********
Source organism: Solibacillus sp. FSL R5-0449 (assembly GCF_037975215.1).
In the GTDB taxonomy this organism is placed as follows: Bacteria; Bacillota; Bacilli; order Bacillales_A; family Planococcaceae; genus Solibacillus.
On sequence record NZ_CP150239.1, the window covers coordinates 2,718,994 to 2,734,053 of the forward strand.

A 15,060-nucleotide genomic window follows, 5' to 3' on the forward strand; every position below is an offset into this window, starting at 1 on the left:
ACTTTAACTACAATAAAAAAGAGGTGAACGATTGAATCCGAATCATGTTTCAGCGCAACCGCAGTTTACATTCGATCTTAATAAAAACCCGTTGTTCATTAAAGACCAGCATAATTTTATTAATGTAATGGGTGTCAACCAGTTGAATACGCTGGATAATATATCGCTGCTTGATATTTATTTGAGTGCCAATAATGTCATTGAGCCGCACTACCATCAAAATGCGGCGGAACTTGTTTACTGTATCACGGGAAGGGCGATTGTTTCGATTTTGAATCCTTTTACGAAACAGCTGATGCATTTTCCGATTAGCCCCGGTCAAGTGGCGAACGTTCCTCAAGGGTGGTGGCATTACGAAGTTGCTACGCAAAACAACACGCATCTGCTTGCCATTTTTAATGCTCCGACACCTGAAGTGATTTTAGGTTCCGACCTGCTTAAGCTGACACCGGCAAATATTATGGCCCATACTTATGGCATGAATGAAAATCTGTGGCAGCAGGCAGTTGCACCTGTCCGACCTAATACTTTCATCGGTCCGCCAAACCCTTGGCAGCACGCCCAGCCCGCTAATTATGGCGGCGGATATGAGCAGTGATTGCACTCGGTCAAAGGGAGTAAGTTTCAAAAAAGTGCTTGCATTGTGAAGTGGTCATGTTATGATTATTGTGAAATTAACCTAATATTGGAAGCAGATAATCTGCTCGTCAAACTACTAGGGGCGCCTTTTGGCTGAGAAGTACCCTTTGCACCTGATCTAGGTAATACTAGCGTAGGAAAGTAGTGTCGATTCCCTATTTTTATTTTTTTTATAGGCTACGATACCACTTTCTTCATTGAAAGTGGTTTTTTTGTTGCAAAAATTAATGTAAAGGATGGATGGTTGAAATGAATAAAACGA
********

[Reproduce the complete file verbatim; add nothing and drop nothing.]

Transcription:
Source organism: Solibacillus sp. FSL R5-0449 (assembly GCF_037975215.1).
In the GTDB taxonomy this organism is placed as follows: Bacteria; Bacillota; Bacilli; order Bacillales_A; family Planococcaceae; genus Solibacillus.
On sequence record NZ_CP150239.1, the window covers coordinates 2,718,994 to 2,734,053 of the forward strand.

A 15,060-nucleotide genomic window follows, 5' to 3' on the forward strand; every position below is an offset into this window, starting at 1 on the left:
ACTTTAACTACAATAAAAAAGAGGTGAACGATTGAATCCGAATCATGTTTCAGCGCAACCGCAGTTTACATTCGATCTTAATAAAAACCCGTTGTTCATTAAAGACCAGCATAATTTTATTAATGTAATGGGTGTCAACCAGTTGAATACGCTGGATAATATATCGCTGCTTGATATTTATTTGAGTGCCAATAATGTCATTGAGCCGCACTACCATCAAAATGCGGCGGAACTTGTTTACTGTATCACGGGAAGGGCGATTGTTTCGATTTTGAATCCTTTTACGAAACAGCTGATGCATTTTCCGATTAGCCCCGGTCAAGTGGCGAACGTTCCTCAAGGGTGGTGGCATTACGAAGTTGCTACGCAAAACAACACGCATCTGCTTGCCATTTTTAATGCTCCGACACCTGAAGTGATTTTAGGTTCCGACCTGCTTAAGCTGACACCGGCAAATATTATGGCCCATACTTATGGCATGAATGAAAATCTGTGGCAGCAGGCAGTTGCACCTGTCCGACCTAATACTTTCATCGGTCCGCCAAACCCTTGGCAGCACGCCCAGCCCGCTAATTATGGCGGCGGATATGAGCAGTGATTGCACTCGGTCAAAGGGAGTAAGTTTCAAAAAAGTGCTTGCATTGTGAAGTGGTCATGTTATGATTATTGTGAAATTAACCTAATATTGGAAGCAGATAATCTGCTCGTCAAACTACTAGGGGCGCCTTTTGGCTGAGAAGTACCCTTTGCACCTGATCTAGGTAATACTAGCGTAGGAAAGTAGTGTCGATTCCCTATTTTTATTTTTTTTATAGGCTACGATACCACTTTCTTCATTGAAAGTGGTTTTTTTGTTGCAAAAATTAATGTAAAGGATGGATGGTTGAAATGAATAAAACGA